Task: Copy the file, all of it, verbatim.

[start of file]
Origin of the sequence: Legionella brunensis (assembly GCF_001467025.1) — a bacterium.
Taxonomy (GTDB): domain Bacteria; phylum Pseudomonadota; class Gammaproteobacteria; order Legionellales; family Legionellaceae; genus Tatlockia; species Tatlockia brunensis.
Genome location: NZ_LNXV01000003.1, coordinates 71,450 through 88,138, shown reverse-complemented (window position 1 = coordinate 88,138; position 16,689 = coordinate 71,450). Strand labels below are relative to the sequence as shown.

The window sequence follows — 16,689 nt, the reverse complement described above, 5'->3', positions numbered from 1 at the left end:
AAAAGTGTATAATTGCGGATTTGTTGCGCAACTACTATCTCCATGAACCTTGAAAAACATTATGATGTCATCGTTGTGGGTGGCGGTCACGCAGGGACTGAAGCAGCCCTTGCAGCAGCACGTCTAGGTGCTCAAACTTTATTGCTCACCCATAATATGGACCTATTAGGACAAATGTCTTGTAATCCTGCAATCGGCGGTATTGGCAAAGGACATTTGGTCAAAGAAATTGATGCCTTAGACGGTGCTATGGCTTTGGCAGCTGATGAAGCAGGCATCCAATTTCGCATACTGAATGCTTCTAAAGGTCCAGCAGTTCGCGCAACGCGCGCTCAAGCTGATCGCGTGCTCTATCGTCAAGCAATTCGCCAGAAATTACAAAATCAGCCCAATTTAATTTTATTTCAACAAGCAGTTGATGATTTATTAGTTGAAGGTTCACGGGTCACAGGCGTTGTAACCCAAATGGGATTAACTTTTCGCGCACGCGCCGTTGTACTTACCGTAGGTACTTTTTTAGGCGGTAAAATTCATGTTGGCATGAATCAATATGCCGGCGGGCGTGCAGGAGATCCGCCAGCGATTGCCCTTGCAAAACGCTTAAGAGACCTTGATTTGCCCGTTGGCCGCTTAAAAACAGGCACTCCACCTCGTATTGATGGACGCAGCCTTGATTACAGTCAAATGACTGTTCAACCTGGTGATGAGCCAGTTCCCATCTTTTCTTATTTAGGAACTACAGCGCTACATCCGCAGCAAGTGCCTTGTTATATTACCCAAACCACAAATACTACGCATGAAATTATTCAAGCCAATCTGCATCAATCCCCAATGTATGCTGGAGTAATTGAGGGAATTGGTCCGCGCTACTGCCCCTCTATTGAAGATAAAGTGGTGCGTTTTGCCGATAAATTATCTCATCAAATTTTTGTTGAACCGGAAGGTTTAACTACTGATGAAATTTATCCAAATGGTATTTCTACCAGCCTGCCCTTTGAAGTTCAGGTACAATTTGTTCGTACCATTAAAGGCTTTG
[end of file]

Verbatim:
Origin of the sequence: Legionella brunensis (assembly GCF_001467025.1) — a bacterium.
Taxonomy (GTDB): domain Bacteria; phylum Pseudomonadota; class Gammaproteobacteria; order Legionellales; family Legionellaceae; genus Tatlockia; species Tatlockia brunensis.
Genome location: NZ_LNXV01000003.1, coordinates 71,450 through 88,138, shown reverse-complemented (window position 1 = coordinate 88,138; position 16,689 = coordinate 71,450). Strand labels below are relative to the sequence as shown.

The window sequence follows — 16,689 nt, the reverse complement described above, 5'->3', positions numbered from 1 at the left end:
AAAAGTGTATAATTGCGGATTTGTTGCGCAACTACTATCTCCATGAACCTTGAAAAACATTATGATGTCATCGTTGTGGGTGGCGGTCACGCAGGGACTGAAGCAGCCCTTGCAGCAGCACGTCTAGGTGCTCAAACTTTATTGCTCACCCATAATATGGACCTATTAGGACAAATGTCTTGTAATCCTGCAATCGGCGGTATTGGCAAAGGACATTTGGTCAAAGAAATTGATGCCTTAGACGGTGCTATGGCTTTGGCAGCTGATGAAGCAGGCATCCAATTTCGCATACTGAATGCTTCTAAAGGTCCAGCAGTTCGCGCAACGCGCGCTCAAGCTGATCGCGTGCTCTATCGTCAAGCAATTCGCCAGAAATTACAAAATCAGCCCAATTTAATTTTATTTCAACAAGCAGTTGATGATTTATTAGTTGAAGGTTCACGGGTCACAGGCGTTGTAACCCAAATGGGATTAACTTTTCGCGCACGCGCCGTTGTACTTACCGTAGGTACTTTTTTAGGCGGTAAAATTCATGTTGGCATGAATCAATATGCCGGCGGGCGTGCAGGAGATCCGCCAGCGATTGCCCTTGCAAAACGCTTAAGAGACCTTGATTTGCCCGTTGGCCGCTTAAAAACAGGCACTCCACCTCGTATTGATGGACGCAGCCTTGATTACAGTCAAATGACTGTTCAACCTGGTGATGAGCCAGTTCCCATCTTTTCTTATTTAGGAACTACAGCGCTACATCCGCAGCAAGTGCCTTGTTATATTACCCAAACCACAAATACTACGCATGAAATTATTCAAGCCAATCTGCATCAATCCCCAATGTATGCTGGAGTAATTGAGGGAATTGGTCCGCGCTACTGCCCCTCTATTGAAGATAAAGTGGTGCGTTTTGCCGATAAATTATCTCATCAAATTTTTGTTGAACCGGAAGGTTTAACTACTGATGAAATTTATCCAAATGGTATTTCTACCAGCCTGCCCTTTGAAGTTCAGGTACAATTTGTTCGTACCATTAAAGGCTTTG